Some foreign nationals are exempted from the requirement to apply for a visa in Thailand.
However, for the extension of the visa, the applicant must go to the immigration office of the city where he stayed to apply for an extension of his stay in Thailand.
To obtain a visa, the foreign national must have a valid passport or an appropriate travel document accepted by the Royal Thai Government and meet the criteria specified in the Thai Immigration Act B.E. 2522 (1979) and its rules and regulations. In addition, the applicant must be outside Thailand at the time of application. It gives the type of visa according to the purpose of travel. For more information on visa categories and general information on each Thailand visa services, please see Types of Visas and Visa Issuance. In most cases, applicants must apply for a visa in person. However, Royal Thai Embassies and Consulates in several countries and in some cases may also accept applications sent through agents, licensed travel companies or by mail. Please contact our visa lawyer who will provide you with all the information you need to obtain further details.
Only Thai embassies or royal consulates are authorized to issue visas to foreigners wishing to travel to Thailand. Royal Thai embassies and consulates are authorized to issue permits to foreigners travelling to Thailand. However, the authority to authorize entry and stay in Thailand rests with the immigration authorities. Under certain circumstances, the immigration officer may refuse to allow a foreign national with a valid visa to enter Thailand if he has reason to believe that the foreign national falls into the category of foreign nationals whose entry into the Kingdom is prohibited by the Immigration Act B.E. 2522 (1979).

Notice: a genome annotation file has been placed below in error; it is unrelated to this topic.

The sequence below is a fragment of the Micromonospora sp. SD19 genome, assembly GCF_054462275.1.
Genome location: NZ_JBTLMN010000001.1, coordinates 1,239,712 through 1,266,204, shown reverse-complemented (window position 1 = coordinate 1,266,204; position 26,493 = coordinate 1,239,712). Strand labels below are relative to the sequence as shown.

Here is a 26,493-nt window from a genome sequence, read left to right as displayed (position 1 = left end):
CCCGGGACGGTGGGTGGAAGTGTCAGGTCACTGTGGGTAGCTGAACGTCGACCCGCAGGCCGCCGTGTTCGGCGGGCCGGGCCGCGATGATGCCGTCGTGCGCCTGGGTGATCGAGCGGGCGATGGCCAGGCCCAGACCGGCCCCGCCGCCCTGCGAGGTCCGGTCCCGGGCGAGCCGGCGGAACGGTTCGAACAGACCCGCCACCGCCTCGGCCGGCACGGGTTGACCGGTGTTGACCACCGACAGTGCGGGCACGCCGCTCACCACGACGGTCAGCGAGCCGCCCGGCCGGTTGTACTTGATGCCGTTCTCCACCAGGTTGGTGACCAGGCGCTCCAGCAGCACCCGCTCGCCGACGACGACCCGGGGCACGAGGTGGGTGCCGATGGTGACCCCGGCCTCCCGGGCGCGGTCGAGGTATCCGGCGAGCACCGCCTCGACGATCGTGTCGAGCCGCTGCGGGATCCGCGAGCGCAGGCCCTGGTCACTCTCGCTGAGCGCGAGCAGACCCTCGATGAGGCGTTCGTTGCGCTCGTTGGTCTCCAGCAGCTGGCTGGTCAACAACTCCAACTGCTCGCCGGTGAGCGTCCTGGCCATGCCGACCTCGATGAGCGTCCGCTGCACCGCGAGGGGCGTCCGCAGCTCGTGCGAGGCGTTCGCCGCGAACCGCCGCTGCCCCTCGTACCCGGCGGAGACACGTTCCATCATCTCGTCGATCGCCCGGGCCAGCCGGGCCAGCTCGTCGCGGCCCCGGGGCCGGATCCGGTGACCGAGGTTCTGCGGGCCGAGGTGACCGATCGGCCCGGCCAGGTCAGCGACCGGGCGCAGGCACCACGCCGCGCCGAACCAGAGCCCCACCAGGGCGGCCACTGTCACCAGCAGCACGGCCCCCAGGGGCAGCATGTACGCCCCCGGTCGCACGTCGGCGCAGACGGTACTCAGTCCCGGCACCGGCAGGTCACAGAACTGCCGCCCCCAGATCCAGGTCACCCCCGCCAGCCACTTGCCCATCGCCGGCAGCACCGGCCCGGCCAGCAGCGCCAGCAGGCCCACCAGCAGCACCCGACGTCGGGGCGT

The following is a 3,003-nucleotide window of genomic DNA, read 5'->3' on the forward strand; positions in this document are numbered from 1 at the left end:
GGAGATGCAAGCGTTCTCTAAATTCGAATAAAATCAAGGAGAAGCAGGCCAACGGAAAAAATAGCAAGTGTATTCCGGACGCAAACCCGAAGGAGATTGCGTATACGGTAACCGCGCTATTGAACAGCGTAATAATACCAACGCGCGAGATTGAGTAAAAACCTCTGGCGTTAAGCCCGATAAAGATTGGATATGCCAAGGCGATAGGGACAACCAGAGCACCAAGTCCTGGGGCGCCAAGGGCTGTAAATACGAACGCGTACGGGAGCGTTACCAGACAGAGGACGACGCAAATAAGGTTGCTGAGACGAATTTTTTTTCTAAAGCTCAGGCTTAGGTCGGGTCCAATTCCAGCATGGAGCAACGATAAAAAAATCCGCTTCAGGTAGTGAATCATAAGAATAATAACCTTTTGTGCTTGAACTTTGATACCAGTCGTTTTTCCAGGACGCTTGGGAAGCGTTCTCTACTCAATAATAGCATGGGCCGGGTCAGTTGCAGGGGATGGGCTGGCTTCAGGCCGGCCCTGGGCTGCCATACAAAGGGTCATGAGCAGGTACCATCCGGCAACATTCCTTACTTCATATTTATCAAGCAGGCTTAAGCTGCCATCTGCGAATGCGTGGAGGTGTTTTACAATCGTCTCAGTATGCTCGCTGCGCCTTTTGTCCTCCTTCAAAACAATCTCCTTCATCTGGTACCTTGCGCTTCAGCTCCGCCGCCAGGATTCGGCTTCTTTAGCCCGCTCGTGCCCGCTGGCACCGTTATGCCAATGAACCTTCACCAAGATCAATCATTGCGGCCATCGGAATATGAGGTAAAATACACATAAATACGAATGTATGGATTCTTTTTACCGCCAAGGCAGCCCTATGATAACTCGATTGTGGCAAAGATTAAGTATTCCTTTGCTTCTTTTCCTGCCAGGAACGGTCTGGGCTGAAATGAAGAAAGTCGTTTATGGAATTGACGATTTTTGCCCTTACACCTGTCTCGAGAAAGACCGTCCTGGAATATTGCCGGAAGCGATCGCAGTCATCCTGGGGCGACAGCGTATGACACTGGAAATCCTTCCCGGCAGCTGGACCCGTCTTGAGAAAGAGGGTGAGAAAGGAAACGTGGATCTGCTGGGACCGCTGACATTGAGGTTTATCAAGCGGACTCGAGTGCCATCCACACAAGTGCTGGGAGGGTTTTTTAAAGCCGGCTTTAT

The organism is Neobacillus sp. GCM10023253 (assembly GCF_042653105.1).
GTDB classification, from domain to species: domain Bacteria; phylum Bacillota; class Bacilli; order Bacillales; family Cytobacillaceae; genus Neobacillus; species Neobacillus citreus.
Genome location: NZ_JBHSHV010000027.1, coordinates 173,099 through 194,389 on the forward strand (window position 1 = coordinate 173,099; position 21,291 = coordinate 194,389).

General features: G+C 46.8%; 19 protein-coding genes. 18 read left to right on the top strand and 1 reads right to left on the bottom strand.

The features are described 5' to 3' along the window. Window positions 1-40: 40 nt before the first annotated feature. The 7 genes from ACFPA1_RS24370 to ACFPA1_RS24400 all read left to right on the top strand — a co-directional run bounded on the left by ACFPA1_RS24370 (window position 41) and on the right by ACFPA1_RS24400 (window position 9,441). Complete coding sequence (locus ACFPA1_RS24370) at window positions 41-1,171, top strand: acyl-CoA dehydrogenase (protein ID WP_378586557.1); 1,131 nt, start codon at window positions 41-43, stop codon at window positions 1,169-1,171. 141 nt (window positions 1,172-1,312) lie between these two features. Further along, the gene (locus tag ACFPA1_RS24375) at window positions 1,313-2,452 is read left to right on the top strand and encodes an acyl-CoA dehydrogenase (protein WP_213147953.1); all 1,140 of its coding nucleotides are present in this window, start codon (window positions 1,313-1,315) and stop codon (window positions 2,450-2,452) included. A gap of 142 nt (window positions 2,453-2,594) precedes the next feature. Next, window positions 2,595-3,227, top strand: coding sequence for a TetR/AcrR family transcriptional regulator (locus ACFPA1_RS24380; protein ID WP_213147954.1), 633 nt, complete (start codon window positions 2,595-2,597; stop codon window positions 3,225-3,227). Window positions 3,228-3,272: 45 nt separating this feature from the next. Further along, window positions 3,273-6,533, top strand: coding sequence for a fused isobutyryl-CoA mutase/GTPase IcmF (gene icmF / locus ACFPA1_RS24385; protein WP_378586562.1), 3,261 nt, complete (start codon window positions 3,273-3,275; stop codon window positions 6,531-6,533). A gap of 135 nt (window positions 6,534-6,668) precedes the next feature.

Note that if your passport is lost or stolen in Thailand, you can always transfer your visa to your new passport.
According to the Thai Immigration Act B.E. 2522 (1979), foreigners who fall into any of the following categories cannot enter Thailand:
|➤ Not having a valid passport or other document instead, or holding a valid passport or other document without a valid visa issued by Royal Thai Embassies, Royal Thai Consulates, or the Ministry of Foreign Affairs, except for those who are eligible for visa exemption. The conditions for visa issuance or visa waiver are stipulated in the ministerial regulations|
|➤ Not having sufficient resources after entering the Kingdom|
|➤ Entering the country to work as an unskilled or unprepared worker, or to engage in a professional activity in violation of the Foreign Employment Law|
|➤ Have a psychological disorder or suffer from any of the diseases mentioned in the ministerial regulation|
|➤ Have not yet been treated for, inoculated with, or otherwise medically protected against smallpox, and have refused to receive such treatment from the immigration physician|
|➤ Have been imprisoned under a court order in Thailand, or under a legal order or court decision in a foreign country, unless the sentence is for a misdemeanor, negligence, or an exception under the departmental regulation|
|➤ Engage in conduct that is likely to constitute a potential threat to the public, or to be prejudicial to or a danger to the public peace, safety, security, or protection of the nation, or to be the subject of a warrant for arrest by appropriate officials of foreign governments|
|➤ Have reason to suspect that entry into the Kingdom is for the purpose of committing acts of prostitution, trade in women or children, drug trafficking or other forms of smuggling contrary to morality|
|➤ Not have money or securities as prescribed by the Minister under Section 14 of the Immigration Act B.E. 2522 (1979) ; Be a prohibited person under Section 16 of the Immigration Act B.E. 2522 (1979)|
|➤ Being deported by the Thai government or by the government of other foreign countries, or having the right of residence in the Kingdom or in the foreign countries withdrawn; or having been deported from the Kingdom by the competent authorities at the expense of the Thai government, unless the Minister decides otherwise on a case by case basis|
Foreigners who visit Thailand for tourism and wish to stay longer than 30 days can apply for a tourist visa. A single-entry tourist visa is valid for three months and a multiple-entry visa for six months from the date of issue. The foreigner must enter Thailand during this period. The tourist visa allows stays of up to 60 days at a time. The multiple entry tourist visa must be obtained in the country of citizenship or permanent residence.